Description: Commentarii absolutissimi, ad II. III. IV. VI. et VIII. libros codicis Justiniani, & lib (rum) dig (estorum) XLV. de verb (orum) mandatory (ionibus). 2 parts in one volume Frankfurt, Palthenius, 1599.
6 sheets (last white), 790 pages, 1, 4 pages, 416 pages, 14 pages blind stamped, contemporary leather binding, wood cover with 2 clasps (rubbed, lid cover with missing parts, back and clasps restored). (163) – First edition. – VD 16 D 2338. – “Alongside Cujas, he [Hugues Doneau, Latinized Hugo Donellus; 1527-1591] is the most important phenomenon of the 16th century” (ADB V, 332).
The man behind the book
Hugo Donellus was a French law professor and one of the leading representatives of French legal humanism. He was born into a well-respected family, studied law in Toulouse and Bourges. Bourges was then a center of legal humanism and François Douaren, one of the most famous members of this movement was among Doneau’s teachers at Bourges.
In 1551 he received a doctorate from the University of Bourges and began teaching there. However, because of his Calvinist confession, Doneau had to escape to Geneva after the St. Bartholomew’s Day massacre in 1572. Doneau accepted a call from the Reformed Elector Palatine Frederick III to a professorship at Heidelberg and assumed the post in early 1573. Doneau, however, would have to relocate again in 1579 because Heidelberg and the surrounding Electoral Palatinate were converted to the Lutheran confession by Frederick’s successor Louis VI, and the elector required subscription to the Formula of Concord.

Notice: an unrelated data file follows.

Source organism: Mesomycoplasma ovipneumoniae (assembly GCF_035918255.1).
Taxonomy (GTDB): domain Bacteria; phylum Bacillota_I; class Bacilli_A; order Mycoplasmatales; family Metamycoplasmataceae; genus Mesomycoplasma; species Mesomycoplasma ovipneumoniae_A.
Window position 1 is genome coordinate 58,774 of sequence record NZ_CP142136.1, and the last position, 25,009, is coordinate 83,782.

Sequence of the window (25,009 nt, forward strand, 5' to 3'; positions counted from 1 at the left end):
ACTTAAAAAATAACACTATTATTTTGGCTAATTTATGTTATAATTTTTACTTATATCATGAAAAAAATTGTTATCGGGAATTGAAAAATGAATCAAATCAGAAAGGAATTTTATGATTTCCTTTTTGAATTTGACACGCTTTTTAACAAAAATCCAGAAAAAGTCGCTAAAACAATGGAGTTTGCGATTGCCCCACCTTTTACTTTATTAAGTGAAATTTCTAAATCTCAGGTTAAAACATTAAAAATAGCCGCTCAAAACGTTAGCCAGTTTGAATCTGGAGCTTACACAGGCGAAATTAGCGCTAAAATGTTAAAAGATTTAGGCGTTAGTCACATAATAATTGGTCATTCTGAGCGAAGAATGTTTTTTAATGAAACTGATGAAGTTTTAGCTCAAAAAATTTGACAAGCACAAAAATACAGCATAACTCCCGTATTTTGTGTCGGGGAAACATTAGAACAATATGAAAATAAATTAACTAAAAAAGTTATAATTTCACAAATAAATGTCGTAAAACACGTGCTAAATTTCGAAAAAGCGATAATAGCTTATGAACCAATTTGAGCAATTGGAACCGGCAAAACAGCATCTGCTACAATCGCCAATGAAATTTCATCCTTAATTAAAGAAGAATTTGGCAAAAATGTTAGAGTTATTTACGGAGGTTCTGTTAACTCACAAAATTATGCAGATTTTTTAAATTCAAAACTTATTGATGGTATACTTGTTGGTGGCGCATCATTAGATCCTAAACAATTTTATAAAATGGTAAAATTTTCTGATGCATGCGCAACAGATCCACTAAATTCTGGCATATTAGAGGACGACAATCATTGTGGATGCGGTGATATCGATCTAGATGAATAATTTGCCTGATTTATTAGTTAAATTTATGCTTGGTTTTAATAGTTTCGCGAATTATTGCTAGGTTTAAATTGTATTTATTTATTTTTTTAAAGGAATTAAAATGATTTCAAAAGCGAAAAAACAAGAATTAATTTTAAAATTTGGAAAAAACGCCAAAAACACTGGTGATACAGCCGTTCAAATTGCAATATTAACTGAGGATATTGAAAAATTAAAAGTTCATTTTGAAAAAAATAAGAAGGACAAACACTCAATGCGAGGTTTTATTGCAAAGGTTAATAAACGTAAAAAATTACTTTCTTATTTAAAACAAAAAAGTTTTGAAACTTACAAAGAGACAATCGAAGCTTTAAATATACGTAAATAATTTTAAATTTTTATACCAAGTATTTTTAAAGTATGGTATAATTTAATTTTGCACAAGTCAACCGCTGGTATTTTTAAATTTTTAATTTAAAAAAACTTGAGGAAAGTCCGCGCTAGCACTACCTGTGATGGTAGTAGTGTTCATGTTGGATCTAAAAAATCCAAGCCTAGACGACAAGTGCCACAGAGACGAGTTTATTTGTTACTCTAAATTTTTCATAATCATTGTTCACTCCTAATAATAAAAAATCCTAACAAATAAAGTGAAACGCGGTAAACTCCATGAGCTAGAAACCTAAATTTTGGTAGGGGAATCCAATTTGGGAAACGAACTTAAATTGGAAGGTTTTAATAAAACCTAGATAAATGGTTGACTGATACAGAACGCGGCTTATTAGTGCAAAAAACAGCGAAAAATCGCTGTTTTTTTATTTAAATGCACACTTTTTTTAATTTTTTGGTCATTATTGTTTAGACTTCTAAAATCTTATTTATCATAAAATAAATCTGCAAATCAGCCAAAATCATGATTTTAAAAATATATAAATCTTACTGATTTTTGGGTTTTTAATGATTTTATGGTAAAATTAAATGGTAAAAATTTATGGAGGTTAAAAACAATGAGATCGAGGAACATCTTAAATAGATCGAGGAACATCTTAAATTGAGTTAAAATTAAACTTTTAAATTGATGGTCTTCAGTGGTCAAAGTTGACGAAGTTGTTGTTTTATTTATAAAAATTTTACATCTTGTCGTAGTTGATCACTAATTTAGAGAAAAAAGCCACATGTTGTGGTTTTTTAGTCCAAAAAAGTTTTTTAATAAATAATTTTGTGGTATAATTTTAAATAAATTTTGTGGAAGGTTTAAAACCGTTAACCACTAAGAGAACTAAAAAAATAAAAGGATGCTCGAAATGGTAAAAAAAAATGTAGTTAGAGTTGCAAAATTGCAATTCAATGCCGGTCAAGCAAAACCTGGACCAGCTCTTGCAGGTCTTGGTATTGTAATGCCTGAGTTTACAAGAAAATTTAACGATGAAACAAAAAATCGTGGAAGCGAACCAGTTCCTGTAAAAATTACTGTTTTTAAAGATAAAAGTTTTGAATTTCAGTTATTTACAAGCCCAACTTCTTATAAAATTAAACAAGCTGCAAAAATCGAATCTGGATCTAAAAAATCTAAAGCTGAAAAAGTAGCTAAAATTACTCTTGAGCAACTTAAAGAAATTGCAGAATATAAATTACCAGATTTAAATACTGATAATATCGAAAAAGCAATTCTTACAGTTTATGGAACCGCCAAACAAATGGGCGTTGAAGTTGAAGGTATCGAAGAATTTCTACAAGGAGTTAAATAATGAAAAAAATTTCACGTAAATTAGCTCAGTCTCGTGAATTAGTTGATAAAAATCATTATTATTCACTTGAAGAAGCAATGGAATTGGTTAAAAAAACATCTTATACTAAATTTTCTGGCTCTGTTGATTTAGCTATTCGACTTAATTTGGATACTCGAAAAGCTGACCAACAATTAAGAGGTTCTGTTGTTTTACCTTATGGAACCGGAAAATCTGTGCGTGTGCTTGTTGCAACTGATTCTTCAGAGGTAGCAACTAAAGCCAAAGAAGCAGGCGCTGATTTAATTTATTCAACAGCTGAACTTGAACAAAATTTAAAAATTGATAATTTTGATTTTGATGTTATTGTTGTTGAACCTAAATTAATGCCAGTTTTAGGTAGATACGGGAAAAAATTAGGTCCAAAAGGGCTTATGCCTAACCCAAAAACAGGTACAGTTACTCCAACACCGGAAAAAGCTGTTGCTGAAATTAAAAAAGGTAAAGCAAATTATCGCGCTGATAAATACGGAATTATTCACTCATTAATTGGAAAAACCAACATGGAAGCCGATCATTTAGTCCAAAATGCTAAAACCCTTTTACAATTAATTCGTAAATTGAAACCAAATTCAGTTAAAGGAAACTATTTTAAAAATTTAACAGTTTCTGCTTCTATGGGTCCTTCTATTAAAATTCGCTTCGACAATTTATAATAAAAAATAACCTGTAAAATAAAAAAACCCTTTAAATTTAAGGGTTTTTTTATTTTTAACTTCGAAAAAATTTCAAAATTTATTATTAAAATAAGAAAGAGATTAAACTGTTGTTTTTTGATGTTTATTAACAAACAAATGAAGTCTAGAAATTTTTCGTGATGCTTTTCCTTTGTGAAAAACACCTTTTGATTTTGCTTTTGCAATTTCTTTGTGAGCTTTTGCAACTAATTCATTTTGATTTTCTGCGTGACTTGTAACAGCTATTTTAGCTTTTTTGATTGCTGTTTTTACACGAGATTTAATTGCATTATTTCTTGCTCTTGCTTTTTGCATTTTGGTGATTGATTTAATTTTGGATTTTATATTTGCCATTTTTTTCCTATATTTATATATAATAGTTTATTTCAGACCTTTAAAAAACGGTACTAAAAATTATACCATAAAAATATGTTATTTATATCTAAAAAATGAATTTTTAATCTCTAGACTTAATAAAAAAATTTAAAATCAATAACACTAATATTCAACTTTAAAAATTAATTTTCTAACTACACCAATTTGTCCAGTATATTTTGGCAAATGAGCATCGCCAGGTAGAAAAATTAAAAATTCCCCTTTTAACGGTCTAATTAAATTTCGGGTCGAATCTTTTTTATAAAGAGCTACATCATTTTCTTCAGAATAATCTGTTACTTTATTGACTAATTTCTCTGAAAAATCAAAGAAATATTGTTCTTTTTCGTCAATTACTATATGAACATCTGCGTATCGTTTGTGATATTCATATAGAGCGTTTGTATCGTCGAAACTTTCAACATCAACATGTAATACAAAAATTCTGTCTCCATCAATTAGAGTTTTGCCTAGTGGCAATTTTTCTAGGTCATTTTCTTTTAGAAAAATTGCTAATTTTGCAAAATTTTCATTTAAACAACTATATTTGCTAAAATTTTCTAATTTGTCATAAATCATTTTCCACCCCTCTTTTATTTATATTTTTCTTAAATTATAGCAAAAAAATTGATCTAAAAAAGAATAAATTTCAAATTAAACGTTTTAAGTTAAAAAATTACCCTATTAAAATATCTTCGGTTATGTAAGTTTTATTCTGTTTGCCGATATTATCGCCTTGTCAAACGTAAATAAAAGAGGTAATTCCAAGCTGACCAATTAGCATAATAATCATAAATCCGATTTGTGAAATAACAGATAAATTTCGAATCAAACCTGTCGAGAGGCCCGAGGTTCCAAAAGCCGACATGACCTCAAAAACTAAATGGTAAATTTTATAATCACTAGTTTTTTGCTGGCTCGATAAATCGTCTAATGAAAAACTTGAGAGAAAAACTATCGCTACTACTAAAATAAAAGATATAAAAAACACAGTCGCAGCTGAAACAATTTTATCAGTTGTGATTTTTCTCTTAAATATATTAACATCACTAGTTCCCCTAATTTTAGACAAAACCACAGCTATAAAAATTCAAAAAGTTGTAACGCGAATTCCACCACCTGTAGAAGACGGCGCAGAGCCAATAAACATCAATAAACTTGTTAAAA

Doneau then moved to the newly founded Leiden, but in 1587, the political circumstances forced him into exile for the third time: Doneau had to leave Leide, because of his sympathies for Robert Dudley, 1st Earl of Leicester. Doneau returned to Germany and became professor of law at the Altdorf Academy. He was one of the French jurists who followed the example of Andrea Alciato and applied the methods of Renaissance humanism to law. However, while many of the followers of this so-called mos Gallicus focused on a critical evaluation of the texts in the Corpus Iuris Civilis, Doneau was more interested in the construction of a coherent system of law.
His best known work Commentarii de iure civili is one of the first attempts to organise the subject matter of Roman law in a logical order. Doneau also made major contributions to various specialised areas of law such as the doctrine of possession and acquisition of ownership.